June 2, 2022

Do's and Don't When Fighting Insomnia

Written by: Youssef Soliman, MBChB

Sleep is vital to our lives. Although it seems to be a pretty simple thing (since you just close your eyes and then fall asleep), scientists have been trying for years to understand how we sleep. Despite the excellent progression, we still don’t know everything about how our bodies fall asleep.

Nowadays, many people have insomnia. It is okay to be busy and have no time to sleep for some days, but, unfortunately, some people can’t control that, and they just can’t sleep. Insomnia doesn’t only mean that you can’t fall asleep, but the inability to maintain proper sleep length is also considered insomnia.

Insomnia can be transient, which means that it happens due to current situations like stress, pain, menopause, or disease. It can also be chronic, which is commonly seen in the elderly. Genetic factors also play a role. So far, scientists have identified 7 genes that can predispose someone to insomnia [1]. Insomnia can also be due to the consumption of heavy meals before sleep or caffeine-rich drinks like coffee, tea, and cocoa.


Complications of insomnia

Unfortunately, lack of sleep, whether on purpose or not, as in insomnia, has drawbacks. They include:

  • Problems with focusing and cognitive abilities [2]
  • Increased risk of diabetes and insulin resistance [3]
  • Depression and anxiety [4]
  • Impaired immune system [5]




Your guide to better sleep

Following healthy habits and eating some kind of food can help you have a deeper sleep and reduce the frequency of your insomnia. Here is a list of the most researched tricks.

Food rich in magnesium

Food Milligrams per Serving Percent Daily Value
Pumpkin seeds, roasted, 1 ounce 156 37
Chia seeds, 1 ounce 111 26
Almonds, dry roasted, 1 ounce 80 19
Spinach, boiled, ½ cup 78 19
Cashews, dry roasted, 1 ounce 74 18
Peanuts, oil roasted, ¼ cup 63 15
Cereal, shredded wheat, 2 large biscuits 61 15
Soymilk, plain or vanilla, 1 cup 61 15
Black beans, cooked, ½ cup 60 14
Edamame, shelled, cooked, ½ cup 50 12
Peanut butter, smooth, 2 tablespoons 49 12
Potato, baked with skin, 3.5 ounces 43 10
Rice, brown, cooked, ½ cup 42 10
Yogurt, plain, low fat, 8 ounces 42 10
Oatmeal, instant, 1 packet 36 9



Studies found that magnesium deficiency is associated with more risk of insomnia as magnesium plays a role in neuronal firing. Different studies agree that food high in magnesium can lead to better sleep [6].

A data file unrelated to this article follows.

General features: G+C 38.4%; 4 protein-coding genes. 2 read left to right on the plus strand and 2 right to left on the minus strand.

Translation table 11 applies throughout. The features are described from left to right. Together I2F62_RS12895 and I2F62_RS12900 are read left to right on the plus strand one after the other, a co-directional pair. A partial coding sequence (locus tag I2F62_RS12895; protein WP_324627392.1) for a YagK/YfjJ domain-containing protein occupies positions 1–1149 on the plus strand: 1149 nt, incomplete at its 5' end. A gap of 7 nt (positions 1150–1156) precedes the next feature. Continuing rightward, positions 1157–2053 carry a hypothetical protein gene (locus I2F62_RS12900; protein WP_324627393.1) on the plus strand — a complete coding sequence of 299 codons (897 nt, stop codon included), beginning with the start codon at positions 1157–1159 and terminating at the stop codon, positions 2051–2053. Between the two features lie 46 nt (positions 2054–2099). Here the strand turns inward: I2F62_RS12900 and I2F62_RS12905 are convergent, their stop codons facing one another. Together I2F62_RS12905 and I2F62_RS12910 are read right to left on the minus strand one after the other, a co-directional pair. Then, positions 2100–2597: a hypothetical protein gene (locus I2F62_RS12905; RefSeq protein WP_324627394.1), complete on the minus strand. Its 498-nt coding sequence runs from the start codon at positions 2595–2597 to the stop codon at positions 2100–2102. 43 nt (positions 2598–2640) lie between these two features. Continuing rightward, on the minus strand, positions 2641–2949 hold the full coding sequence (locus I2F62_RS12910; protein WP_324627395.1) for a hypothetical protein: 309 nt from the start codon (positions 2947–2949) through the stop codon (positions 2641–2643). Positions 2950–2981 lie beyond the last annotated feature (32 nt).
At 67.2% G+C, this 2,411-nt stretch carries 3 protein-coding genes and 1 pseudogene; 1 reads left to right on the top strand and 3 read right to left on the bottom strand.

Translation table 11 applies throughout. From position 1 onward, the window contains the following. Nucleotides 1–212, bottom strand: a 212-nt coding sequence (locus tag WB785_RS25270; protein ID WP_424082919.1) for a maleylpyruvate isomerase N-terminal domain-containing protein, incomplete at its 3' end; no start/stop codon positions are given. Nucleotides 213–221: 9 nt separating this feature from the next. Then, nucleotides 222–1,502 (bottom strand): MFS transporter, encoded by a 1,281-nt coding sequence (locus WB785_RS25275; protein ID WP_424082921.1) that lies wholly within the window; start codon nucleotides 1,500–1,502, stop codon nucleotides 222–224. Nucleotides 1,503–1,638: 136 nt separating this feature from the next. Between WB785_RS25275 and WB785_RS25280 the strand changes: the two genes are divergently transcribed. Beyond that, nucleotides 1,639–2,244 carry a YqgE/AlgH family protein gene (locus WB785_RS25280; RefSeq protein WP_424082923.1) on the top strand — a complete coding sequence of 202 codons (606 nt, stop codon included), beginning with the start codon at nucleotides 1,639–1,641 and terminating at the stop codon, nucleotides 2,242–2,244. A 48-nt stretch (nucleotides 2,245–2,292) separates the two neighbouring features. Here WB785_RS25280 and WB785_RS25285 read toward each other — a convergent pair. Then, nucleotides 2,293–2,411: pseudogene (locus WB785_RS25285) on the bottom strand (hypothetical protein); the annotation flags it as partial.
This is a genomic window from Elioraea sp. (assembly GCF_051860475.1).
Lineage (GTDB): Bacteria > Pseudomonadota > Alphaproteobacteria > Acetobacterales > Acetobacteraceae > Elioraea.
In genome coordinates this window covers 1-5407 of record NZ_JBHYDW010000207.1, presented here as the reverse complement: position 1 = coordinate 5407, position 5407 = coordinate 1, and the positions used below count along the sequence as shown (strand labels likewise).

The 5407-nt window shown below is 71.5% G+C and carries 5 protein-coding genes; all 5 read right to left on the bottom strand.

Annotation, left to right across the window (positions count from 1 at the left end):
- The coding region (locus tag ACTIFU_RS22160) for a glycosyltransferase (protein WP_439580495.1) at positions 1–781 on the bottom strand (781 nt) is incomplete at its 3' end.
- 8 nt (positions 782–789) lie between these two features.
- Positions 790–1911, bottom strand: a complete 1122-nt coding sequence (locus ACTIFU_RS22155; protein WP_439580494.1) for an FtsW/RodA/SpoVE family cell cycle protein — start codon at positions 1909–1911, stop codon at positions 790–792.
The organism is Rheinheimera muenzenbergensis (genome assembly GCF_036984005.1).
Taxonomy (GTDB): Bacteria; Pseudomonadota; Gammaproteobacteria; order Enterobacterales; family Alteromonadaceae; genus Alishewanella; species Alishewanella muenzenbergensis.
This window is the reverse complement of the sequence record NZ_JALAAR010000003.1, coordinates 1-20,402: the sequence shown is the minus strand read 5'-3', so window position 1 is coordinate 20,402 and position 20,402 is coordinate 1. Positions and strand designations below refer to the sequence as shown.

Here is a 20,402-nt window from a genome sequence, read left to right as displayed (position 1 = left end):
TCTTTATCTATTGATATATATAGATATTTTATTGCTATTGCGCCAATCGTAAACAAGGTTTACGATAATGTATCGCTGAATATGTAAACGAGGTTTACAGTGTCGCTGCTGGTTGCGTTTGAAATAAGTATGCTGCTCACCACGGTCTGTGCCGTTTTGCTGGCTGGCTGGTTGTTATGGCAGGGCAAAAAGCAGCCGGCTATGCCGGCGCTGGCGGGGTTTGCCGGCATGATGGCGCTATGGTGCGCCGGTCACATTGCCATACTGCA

You may also try magnesium supplementation, but this should be under the supervision of a nutrition expert or your physician. In general, you shouldn’t take more than 350 mg. [8]

Vitamin D

You may consider vitamin D supplementation. Studies found that Vitamin D supplementation improved sleep quality in patients with insomnia. Consider taking it as a supplement or get exposed to the sun for ~15 minutes daily to allow your body to create its vitamin D [12].


Multiple studies agreed that lavender could help insomnia patients improve sleep quality and relieve stress and anxiety. You may take it as a supplement or in any form you like. You should be aware that some studies found that it can cause gynecomastia in men because it has an estrogen-like effect. So, if you are a male and started to note enlargement of your breast or a female and have a family history of breast cancer, it is better to stay away from it [9].



Try to develop good habits

Different habits have been shown to reduce the severity and frequency of insomnia.

The bed is not for working!

Try to make sure that you use the bed only for sleeping. It would help if you didn’t do any mental work like studying or working in bed. With time, this will teach your brain that it is time to sleep once you are in bed.

Go to bed at the same time daily

Having a consistent schedule will help your brain determine when to sleep and when to wake up. If you go to bed, let’s say, at 11:00 PM daily for a few weeks, you will find yourself sleepy every day around this time. This is because your brain now knows that it is time to sleep!

Daily Exercise

Exercise can be helpful, especially during times of stress, and this can decrease your anxiety and depression. Also, studies found that more physical activity/exercise during the day is correlated with better sleep [10].

No light!

Exposure to light before sleep is associated with disruption of the sleep cycle, insomnia, and anxiety. Try to avoid bright lights and smart devices (laptop/phone) at least 1 hour before sleep. This is because the light is found to disrupt melatonin levels [11].

Things to avoid for better sleep

In addition to things to do, there is a list of things you should avoid before sleep.


Although caffeine is generally healthy and has positive effects on our body, like enhancing our mood, caffeine has been shown to block some receptors in your brain that are associated with feeling sleep. These receptors are called adenosine receptors.